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Everyday Sexism Project: Giving a Voice to Victims of Sexism

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Although gender inequality would not exist in a perfect world, sexism is very much alive in reality. Women consistently experience sexism in everyday situations, whether they are asking for directions or applying for a high-power position. For Laura Bates, the founder of the Everyday Sexism Project, these instances of gender inequality cannot go unnoticed any longer.

According to Bates, “The Everyday Sexism Project exists to catalogue instances of sexism experienced on a day to day basis.” Prior to launching the project, Bates found that when women spoke up about experiencing sexism, they were belittled and told to stop complaining. She also found that women were often told that gender equality already exists.

According to the site’s website, “It seems to be increasingly difficult to talk about sexism, equality and women’s rights in a modern society that perceives itself to have achieved gender equality.” Bates herself stated, “To be a feminist, I have learned, is to be accused of oversensitivity, hysteria and crying wolf.” Because so many people apparently believe that gender equality has been reached, it is thought that people like Bates, who advocate for an end to sexism, are wasting their time.

When Bates promoted her project on Twitter, the response featured intense backlash and even rape threats by men, who detailed how they would torture her for daring to speak out. Evidently, it is not easy or safe for women to attempt to speak up to put an end to sexism.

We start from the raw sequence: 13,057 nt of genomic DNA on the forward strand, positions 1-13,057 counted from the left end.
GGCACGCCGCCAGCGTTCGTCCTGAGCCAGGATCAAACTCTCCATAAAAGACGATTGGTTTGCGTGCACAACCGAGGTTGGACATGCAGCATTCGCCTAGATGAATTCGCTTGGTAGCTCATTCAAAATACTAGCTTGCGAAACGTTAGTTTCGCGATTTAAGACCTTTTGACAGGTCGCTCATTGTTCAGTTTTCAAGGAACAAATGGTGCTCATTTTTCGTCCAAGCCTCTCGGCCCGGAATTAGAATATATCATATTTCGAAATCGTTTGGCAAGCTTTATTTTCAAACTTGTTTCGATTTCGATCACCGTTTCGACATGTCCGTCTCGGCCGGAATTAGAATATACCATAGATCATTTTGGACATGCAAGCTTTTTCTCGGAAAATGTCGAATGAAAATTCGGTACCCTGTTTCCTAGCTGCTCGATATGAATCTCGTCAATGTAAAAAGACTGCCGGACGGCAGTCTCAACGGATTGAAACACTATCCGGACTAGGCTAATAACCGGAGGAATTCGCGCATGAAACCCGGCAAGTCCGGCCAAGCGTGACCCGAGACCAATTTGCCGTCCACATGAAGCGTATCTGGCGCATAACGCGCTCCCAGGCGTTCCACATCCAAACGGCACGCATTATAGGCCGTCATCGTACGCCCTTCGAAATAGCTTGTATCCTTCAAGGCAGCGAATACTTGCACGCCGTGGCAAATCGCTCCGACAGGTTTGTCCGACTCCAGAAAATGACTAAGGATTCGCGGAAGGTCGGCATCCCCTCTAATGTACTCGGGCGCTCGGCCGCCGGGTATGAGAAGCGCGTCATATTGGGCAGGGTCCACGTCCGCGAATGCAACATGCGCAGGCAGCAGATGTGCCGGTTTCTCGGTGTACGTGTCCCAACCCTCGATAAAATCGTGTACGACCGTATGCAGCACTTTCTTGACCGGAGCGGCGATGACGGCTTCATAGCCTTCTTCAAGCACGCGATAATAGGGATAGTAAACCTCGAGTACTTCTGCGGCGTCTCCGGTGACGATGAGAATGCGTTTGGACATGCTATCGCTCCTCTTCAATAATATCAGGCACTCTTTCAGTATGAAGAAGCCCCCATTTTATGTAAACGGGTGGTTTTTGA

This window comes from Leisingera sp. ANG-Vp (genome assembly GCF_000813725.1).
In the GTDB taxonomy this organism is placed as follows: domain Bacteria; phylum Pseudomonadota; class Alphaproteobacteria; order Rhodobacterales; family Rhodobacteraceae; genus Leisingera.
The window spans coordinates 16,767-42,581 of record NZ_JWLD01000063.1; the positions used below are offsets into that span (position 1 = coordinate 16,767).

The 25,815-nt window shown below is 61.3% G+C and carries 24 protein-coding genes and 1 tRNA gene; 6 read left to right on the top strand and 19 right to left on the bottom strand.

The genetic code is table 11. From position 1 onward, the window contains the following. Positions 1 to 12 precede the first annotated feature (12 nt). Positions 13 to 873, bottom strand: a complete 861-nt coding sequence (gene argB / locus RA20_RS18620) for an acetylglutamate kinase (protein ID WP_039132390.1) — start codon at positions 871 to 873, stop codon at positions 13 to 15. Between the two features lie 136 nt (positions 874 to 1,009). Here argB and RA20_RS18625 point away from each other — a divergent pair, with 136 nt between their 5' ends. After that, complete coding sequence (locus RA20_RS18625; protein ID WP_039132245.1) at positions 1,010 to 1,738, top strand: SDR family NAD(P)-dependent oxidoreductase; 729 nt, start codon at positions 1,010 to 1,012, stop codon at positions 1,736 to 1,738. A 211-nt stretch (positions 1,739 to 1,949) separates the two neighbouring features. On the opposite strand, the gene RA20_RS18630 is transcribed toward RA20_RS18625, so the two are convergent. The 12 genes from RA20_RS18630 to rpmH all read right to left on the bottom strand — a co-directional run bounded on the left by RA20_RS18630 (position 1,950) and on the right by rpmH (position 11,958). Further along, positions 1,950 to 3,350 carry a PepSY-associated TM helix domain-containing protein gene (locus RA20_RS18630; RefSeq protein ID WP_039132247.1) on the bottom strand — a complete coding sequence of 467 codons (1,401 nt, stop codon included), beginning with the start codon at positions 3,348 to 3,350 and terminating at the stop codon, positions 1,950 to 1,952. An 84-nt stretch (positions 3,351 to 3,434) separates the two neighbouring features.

That, however, is exactly where the Everyday Sexism Project comes in. Bates’ project allows women to share their experiences of sexism in their everyday lives and activities. “By sharing your story you’re showing the world that sexism does exist, it is faced by women [every day] and it is a valid problem to discuss.”

Bates’ project provides a public platform for women to share their stories, anonymously or otherwise, to prove that sexism is still alive. Although there are still some people who attack the project and Bates, there have also been many successes. “I hadn’t anticipated the practical and emotional help offered by other women–solidarity from those of my own age and staunch support from older feminists who had seen it all before.”

Anyone can submit their own stories about sexism on the Everyday Sexism Project’s website. Participants can provide their name, story, and note where the act of injustice occurred. “If you have experienced sexism, just everyday, small, so-used-to-it-you-almost-just-accept-it sexism, please share your story so we can prove how widespread the problem really is.”

Also, the project offers the opportunity to submit stories anonymously, allowing participants to email Bates privately to share their stories. Some submissions on the project include stories from rape survivors, and some from women who were catcalled while trying to go to work. Many of the participants feel grateful for the project, saying to Bates, “Your project is so amazingly helpful to women who feel the same as I did.”

In a world that often apparently still believes gender equality has been achieved, it is crucial now more than ever to speak up against this belief and to acknowledge that sexism is still alive, whether by sharing your story or just by spreading the word.

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